#5 posted 02-22-2015 12:45 PM

Thanks for the replies. I went ahead and ordered the 12 color kit (smallest bottles available) of the ColorFX dyes. It’s good to hear they’ll last a long time because I suspect I won’t use them up quickly.

The shipping was a bit steep but they have to send them from Canada, so I suppose that’s expected.

Most of the time I prefer to leave wood its natural color but there are times when I’d like to pretty up wood that looks kind of boring on its own. Such as soft maple, alder, poplar, pine, etc. Those woods also happen to be cheaper and if I could make them viable alternatives it might save some dough in the long run.

View shipwright's profile


8711 posts in 3875 days

#6 posted 02-22-2015 02:24 PM

You won’t be sorry. I bought a case of pint canning jars and labeled them with the colours. I kept the cardboard case with the jars to keep them all safe, handy, and together. Now I have instant access to all twelve colours, already mixed up. I think I use them more because they are right there.
Just a thought.

-- Paul M ..............the early bird may get the worm but it’s the second mouse that gets the cheese!

View Purrmaster's profile


915 posts in 3170 days

#7 posted 02-23-2015 01:30 AM

Don’t the bottles come in eye dropper form? Perhaps I should have looked into that. I can always try and get eyedropper jars.

View shipwright's profile


8711 posts in 3875 days

#8 posted 02-23-2015 01:44 AM

It is concentrate. I didn’t want to have to mix up a working solution every time I used it so I made up half pints of about 2x normal strength. I can use it as is for watercolour dying or add a little alcohol for a more dilute solution. The half pints last a long time.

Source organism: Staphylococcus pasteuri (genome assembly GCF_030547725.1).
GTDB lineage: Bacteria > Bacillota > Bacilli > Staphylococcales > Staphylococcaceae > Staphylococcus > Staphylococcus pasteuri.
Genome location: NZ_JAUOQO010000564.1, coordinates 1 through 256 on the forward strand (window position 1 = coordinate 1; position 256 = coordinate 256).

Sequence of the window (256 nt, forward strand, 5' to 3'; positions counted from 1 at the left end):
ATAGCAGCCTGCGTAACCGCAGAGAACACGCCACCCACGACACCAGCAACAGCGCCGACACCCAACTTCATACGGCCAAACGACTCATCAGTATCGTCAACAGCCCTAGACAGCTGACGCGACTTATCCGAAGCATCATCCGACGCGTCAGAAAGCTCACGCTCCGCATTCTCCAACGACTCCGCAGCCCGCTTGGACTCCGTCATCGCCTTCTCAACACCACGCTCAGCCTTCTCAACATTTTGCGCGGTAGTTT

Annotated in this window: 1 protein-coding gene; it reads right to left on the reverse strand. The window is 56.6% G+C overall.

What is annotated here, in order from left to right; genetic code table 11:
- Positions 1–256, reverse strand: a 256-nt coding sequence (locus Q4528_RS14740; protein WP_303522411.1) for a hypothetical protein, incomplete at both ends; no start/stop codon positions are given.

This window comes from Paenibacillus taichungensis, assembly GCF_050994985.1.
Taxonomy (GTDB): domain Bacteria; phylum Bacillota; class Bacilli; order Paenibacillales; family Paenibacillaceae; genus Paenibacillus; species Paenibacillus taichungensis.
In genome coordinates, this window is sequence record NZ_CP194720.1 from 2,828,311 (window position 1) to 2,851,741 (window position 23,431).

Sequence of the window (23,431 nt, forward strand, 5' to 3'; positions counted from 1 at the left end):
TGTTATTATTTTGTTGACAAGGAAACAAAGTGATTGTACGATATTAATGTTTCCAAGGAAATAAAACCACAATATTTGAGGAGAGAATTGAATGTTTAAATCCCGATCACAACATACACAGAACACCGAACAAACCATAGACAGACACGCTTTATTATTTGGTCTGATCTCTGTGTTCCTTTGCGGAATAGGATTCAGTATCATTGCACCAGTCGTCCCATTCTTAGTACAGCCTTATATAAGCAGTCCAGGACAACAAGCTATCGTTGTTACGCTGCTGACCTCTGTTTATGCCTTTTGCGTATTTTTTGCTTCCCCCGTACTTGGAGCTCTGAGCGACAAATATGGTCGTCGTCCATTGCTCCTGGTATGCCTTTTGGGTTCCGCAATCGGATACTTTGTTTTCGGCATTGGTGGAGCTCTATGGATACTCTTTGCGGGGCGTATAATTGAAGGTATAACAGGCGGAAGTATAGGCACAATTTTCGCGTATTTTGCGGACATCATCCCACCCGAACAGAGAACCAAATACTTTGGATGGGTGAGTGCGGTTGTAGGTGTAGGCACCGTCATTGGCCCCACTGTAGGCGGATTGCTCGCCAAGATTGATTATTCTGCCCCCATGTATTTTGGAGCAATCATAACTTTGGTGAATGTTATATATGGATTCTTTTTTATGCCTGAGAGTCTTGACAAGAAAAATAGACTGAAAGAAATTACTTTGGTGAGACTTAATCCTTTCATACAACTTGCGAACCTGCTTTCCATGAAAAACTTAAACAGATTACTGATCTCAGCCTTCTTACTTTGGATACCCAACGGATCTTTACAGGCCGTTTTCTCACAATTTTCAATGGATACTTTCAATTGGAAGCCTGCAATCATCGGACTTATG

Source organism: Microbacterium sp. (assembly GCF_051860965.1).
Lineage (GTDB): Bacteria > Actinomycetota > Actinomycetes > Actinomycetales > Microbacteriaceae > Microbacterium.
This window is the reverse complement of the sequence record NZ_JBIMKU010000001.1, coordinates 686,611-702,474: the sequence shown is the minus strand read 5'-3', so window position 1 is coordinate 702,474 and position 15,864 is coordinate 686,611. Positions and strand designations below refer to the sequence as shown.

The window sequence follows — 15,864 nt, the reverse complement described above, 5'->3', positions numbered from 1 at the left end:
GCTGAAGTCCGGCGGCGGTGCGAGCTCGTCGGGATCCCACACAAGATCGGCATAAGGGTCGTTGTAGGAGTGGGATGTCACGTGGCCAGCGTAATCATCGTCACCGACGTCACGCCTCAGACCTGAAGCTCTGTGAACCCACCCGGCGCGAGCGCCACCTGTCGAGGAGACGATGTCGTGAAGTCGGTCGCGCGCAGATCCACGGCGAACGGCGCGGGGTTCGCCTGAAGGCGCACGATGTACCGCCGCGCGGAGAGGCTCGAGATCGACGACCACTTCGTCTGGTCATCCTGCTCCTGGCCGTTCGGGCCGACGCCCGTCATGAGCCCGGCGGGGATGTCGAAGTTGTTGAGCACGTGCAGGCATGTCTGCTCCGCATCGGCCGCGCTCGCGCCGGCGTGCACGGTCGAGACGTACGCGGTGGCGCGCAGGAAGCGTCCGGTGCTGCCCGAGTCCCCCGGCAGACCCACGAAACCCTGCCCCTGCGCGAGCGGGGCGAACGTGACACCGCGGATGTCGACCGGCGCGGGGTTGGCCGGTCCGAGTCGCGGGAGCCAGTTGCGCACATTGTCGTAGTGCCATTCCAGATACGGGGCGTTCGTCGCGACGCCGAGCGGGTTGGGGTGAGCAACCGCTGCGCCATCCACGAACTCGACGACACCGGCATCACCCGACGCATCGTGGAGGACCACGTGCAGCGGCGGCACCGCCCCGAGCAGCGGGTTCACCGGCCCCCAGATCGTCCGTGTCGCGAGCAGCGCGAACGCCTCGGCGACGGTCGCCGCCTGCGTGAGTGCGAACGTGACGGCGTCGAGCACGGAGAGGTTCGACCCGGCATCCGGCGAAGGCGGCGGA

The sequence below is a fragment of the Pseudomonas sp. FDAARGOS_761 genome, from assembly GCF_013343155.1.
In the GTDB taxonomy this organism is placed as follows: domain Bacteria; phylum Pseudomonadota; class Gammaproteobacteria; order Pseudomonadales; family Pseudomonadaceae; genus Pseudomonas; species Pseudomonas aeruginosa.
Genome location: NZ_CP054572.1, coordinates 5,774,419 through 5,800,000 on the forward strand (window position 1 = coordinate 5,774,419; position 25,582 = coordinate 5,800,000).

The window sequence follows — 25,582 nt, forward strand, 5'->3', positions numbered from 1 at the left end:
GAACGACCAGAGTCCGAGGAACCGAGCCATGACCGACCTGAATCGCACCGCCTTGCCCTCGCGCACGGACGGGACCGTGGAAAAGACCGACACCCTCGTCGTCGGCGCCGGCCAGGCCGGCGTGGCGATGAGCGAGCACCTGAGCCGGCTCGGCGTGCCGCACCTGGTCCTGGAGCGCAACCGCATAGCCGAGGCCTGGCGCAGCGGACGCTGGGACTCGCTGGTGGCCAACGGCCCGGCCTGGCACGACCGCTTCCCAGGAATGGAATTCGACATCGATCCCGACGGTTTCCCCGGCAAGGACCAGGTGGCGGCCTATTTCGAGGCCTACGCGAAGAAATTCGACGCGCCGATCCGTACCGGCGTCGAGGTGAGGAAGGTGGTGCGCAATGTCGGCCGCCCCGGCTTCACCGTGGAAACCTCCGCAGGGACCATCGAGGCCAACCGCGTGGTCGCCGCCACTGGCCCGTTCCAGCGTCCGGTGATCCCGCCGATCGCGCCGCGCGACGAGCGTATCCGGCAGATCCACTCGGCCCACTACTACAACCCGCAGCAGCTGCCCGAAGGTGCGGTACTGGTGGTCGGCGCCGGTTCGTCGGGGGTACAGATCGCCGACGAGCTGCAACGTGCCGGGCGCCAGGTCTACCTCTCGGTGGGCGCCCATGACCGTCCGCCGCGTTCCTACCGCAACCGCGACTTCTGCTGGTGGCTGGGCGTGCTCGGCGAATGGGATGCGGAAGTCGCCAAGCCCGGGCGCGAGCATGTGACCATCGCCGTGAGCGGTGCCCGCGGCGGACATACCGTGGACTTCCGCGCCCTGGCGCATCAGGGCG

Yes the bottles do dispense drops.

-- Paul M ..............the early bird may get the worm but it’s the second mouse that gets the cheese!

View mandatory66's profile


202 posts in 3208 days

#9 posted 02-23-2015 03:09 AM

I have no idea what the ColorFX dyes are but I thought I would just throw this out there. I bought an old Miller Falls screw driver that someone had painted the handle grey. I refurbished the driver but wanted to have it in the old Miller Falls Orange /Red color handle. Since it was just for one screwdriver I did not want to spend $10.00 for a can of stain.
So the driver sat unfinished until I went to a craft sore with my wife. In the store they had a bunch of Rit clothing dye
like people used in the old days. I bought the color that matched the Miller Falls color and proceeded to dye the handle I let it dry and put a few coats of poly over it,that was 3 years ago and now you can’t tell it from the original. No fading, cracking bleaching etc. Its water based so you will get some raised grain but I’m sure you guys can handle that. I don’t use dye but if I did I would be looking further into this.

View Purrmaster's profile


915 posts in 3170 days

#10 posted 02-24-2015 01:38 PM

Interesting… I’ll have to look into those dyes. Once the ColorFX ones come I’ll report on them (not a review until I’ve used them more extensively).

I definitely wanted to get the liquid dyes as I figured they’d be easier to use. I also didn’t want to have to mix up powders every time I wanted to dye something. That being said, I’ve heard WD Lockwood makes a lot of dyes in powder form. So if I ever get really into coloring with dyes I might look into their stuff.

Now I’ll have to read up on how to mix colors…